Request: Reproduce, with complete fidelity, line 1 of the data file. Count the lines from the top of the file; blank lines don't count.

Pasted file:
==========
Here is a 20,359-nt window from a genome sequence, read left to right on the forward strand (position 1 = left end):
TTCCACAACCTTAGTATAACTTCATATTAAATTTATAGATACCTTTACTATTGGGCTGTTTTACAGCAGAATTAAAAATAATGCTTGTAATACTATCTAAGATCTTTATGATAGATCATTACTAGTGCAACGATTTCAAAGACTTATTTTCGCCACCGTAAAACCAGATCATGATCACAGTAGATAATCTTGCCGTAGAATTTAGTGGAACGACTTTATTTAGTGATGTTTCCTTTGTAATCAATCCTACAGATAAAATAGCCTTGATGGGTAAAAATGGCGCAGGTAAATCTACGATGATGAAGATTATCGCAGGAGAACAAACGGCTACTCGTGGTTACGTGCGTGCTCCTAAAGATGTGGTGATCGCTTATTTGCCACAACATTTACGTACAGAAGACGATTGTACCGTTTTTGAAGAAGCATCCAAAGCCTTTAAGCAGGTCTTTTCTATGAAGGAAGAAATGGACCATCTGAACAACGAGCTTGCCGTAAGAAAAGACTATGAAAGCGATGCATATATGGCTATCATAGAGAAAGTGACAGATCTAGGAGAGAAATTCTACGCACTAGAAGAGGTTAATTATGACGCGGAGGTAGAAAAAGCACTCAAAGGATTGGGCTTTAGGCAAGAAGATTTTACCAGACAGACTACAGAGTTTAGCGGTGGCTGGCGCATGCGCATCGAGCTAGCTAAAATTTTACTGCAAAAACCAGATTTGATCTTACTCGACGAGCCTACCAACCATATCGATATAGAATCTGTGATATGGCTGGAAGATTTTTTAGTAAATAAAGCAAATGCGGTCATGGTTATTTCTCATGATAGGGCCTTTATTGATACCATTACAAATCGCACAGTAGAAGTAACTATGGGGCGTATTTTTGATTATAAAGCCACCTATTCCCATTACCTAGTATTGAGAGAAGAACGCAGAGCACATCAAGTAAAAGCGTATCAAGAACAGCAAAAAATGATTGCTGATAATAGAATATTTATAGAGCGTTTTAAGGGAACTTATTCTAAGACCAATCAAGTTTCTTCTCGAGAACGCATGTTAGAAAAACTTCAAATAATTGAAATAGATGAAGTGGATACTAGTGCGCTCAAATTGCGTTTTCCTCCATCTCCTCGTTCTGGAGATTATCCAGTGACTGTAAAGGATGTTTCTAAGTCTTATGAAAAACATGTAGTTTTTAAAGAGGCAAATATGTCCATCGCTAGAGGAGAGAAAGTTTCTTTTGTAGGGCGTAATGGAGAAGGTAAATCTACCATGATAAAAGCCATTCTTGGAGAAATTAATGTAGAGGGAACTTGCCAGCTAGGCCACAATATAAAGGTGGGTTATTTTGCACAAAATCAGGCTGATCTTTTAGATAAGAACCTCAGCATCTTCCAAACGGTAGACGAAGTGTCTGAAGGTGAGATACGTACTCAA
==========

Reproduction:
Here is a 20,359-nt window from a genome sequence, read left to right on the forward strand (position 1 = left end):